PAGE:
Who Benefits from Zoonosis Control and How?

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Zoonotic diseases, those that can transmit between humans and animals, are a significant global health issue. Zoonoses infect an estimated 1 billion humans and cause 1 million deaths each year.  Zoonotic disease outbreaks are increasing, and the majority of newly emerging infectious diseases, including COVID-19, have zoonotic origins.  But there are also significant neglected, endemic zoonotic diseases, such as rabies and brucellosis, that have caused substantial burdens of disease in people and animals for hundreds of years.

COVID-19 has led to calls for significantly greater investment in cross-sectoral, ‘One Health’ actions to prevent zoonoses.  Prevention is much cheaper than the cost of response to and economic impact of an outbreak. It is also a way of combatting the cycles of panic and neglect that occur after each new epidemic.  However, it is challenging to encourage investment in something that cannot be seen until it has already occurred.  Similarly, endemic zoonoses are often neglected because they frequently affect overlooked peoples—the poor, rural populations, or marginalised communities.

Preventing zoonoses requires tackling the ‘upstream’ factors that lead to their emergence and spillover into humans.  This needs stronger veterinary services, improved ecosystem management, more sustainable farming and enhanced urban planning, as well as strengthened human health systems. However, the capacity and resourcing across the sectors that must work together to achieve this are unequal.  A significant risk is that the required actions become ‘just another task’ for under-resourced livestock, wildlife and environmental health sectors to perform.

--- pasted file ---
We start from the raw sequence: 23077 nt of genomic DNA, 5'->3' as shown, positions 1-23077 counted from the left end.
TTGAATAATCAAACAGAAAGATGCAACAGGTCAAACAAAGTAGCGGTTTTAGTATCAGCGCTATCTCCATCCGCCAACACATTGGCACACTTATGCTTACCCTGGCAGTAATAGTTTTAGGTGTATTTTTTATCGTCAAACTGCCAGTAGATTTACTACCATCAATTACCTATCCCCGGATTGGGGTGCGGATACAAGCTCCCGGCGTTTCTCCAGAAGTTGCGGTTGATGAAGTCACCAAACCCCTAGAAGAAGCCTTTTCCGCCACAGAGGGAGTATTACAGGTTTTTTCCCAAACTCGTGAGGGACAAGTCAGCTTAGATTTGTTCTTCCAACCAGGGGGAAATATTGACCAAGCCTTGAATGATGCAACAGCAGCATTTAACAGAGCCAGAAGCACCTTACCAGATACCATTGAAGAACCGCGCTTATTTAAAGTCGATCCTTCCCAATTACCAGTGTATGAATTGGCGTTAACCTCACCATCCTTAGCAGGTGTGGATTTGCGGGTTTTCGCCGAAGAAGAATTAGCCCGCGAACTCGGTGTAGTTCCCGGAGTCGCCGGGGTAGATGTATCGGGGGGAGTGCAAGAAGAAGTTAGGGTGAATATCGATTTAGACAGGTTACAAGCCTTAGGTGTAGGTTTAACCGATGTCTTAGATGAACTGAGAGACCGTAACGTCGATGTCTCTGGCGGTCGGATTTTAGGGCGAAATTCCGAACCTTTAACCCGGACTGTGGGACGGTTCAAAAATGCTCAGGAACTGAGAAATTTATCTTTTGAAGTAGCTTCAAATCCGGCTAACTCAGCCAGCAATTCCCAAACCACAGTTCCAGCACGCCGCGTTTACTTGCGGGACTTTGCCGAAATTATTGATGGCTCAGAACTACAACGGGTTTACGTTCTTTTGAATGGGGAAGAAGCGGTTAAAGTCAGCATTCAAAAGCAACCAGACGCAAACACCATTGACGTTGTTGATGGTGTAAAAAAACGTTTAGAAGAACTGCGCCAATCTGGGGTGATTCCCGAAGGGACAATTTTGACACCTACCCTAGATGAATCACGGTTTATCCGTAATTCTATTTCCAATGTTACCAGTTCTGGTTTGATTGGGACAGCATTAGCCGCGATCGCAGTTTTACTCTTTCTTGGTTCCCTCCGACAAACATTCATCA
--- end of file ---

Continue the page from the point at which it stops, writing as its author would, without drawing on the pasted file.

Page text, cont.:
Animals and ecosystems must be put alongside human health and pandemic prevention at the centre of calls for action. Our recent work for the World Bank in Central Asia shows that controlling brucellosis delivers the most economic benefit to the region’s livestock sector. We need to acknowledge that zoonosis control improves food security, ecosystems and animal wellbeing, as well as reduce human disease.  This makes it directly relevant to those expected to invest in and perform the prevention activities, such as Agriculture Ministries and farmers.

One Health is still critical to the success of zoonosis prevention. We show that the human and animal health, and environment sectors working together is more efficient and cost-effective than working separately.  However, quantifying the sector-specific benefits that come from preventing zoonoses, such as more sustainable food production, improved animal welfare, a healthier environment, plus reduced human disease, will help shift the attention of decision-makers from overlooking or neglect to effective actions. We must strive towards greater investment in practical cross-sectoral actions to prevent the next pandemic and eliminate existing zoonoses that continue to disproportionately affect poor and disadvantaged communities.

Dr Angus Campbell is a livestock veterinarian and One Health practitioner with a strong interest in sustainable livestock production systems and international rural development. He leads the One Health Unit in the Nossal Institute for Global Health.

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Dr Angus Campbell


  • Zoonoses
  • One Health
  • ’Zoonotic diseases